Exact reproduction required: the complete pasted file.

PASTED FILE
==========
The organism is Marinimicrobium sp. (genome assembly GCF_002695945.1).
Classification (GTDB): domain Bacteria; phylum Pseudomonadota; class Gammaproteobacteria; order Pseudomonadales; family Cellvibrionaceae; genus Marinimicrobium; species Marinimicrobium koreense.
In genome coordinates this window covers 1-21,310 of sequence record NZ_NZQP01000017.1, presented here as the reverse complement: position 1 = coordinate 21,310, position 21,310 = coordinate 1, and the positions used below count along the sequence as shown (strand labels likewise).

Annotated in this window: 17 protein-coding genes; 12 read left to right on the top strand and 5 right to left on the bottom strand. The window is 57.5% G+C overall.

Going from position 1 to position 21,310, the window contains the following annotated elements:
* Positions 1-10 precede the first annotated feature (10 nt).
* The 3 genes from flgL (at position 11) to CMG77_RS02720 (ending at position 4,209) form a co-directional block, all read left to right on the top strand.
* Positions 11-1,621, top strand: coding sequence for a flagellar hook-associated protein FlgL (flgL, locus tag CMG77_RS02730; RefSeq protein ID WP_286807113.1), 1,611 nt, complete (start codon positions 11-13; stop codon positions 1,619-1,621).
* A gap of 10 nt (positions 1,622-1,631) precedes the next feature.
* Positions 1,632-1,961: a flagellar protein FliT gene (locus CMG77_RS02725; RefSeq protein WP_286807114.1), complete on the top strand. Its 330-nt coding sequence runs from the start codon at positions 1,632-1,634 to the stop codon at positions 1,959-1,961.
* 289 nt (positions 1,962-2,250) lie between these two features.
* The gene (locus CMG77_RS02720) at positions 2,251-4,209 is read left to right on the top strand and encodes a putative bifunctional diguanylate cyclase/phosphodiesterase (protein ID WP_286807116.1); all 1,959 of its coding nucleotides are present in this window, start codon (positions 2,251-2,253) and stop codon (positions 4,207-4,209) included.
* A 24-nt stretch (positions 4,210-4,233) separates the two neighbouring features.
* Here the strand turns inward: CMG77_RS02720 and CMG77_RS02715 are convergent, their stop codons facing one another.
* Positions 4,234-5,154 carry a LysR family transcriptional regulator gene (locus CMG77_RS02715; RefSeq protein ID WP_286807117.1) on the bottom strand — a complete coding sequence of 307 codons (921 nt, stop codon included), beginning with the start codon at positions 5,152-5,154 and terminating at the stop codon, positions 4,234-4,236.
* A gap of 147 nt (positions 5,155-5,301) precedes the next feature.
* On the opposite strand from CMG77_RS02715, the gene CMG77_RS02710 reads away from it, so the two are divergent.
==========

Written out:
The organism is Marinimicrobium sp. (genome assembly GCF_002695945.1).
Classification (GTDB): domain Bacteria; phylum Pseudomonadota; class Gammaproteobacteria; order Pseudomonadales; family Cellvibrionaceae; genus Marinimicrobium; species Marinimicrobium koreense.
In genome coordinates this window covers 1-21,310 of sequence record NZ_NZQP01000017.1, presented here as the reverse complement: position 1 = coordinate 21,310, position 21,310 = coordinate 1, and the positions used below count along the sequence as shown (strand labels likewise).

Annotated in this window: 17 protein-coding genes; 12 read left to right on the top strand and 5 right to left on the bottom strand. The window is 57.5% G+C overall.

Going from position 1 to position 21,310, the window contains the following annotated elements:
* Positions 1-10 precede the first annotated feature (10 nt).
* The 3 genes from flgL (at position 11) to CMG77_RS02720 (ending at position 4,209) form a co-directional block, all read left to right on the top strand.
* Positions 11-1,621, top strand: coding sequence for a flagellar hook-associated protein FlgL (flgL, locus tag CMG77_RS02730; RefSeq protein ID WP_286807113.1), 1,611 nt, complete (start codon positions 11-13; stop codon positions 1,619-1,621).
* A gap of 10 nt (positions 1,622-1,631) precedes the next feature.
* Positions 1,632-1,961: a flagellar protein FliT gene (locus CMG77_RS02725; RefSeq protein WP_286807114.1), complete on the top strand. Its 330-nt coding sequence runs from the start codon at positions 1,632-1,634 to the stop codon at positions 1,959-1,961.
* 289 nt (positions 1,962-2,250) lie between these two features.
* The gene (locus CMG77_RS02720) at positions 2,251-4,209 is read left to right on the top strand and encodes a putative bifunctional diguanylate cyclase/phosphodiesterase (protein ID WP_286807116.1); all 1,959 of its coding nucleotides are present in this window, start codon (positions 2,251-2,253) and stop codon (positions 4,207-4,209) included.
* A 24-nt stretch (positions 4,210-4,233) separates the two neighbouring features.
* Here the strand turns inward: CMG77_RS02720 and CMG77_RS02715 are convergent, their stop codons facing one another.
* Positions 4,234-5,154 carry a LysR family transcriptional regulator gene (locus CMG77_RS02715; RefSeq protein ID WP_286807117.1) on the bottom strand — a complete coding sequence of 307 codons (921 nt, stop codon included), beginning with the start codon at positions 5,152-5,154 and terminating at the stop codon, positions 4,234-4,236.
* A gap of 147 nt (positions 5,155-5,301) precedes the next feature.
* On the opposite strand from CMG77_RS02715, the gene CMG77_RS02710 reads away from it, so the two are divergent.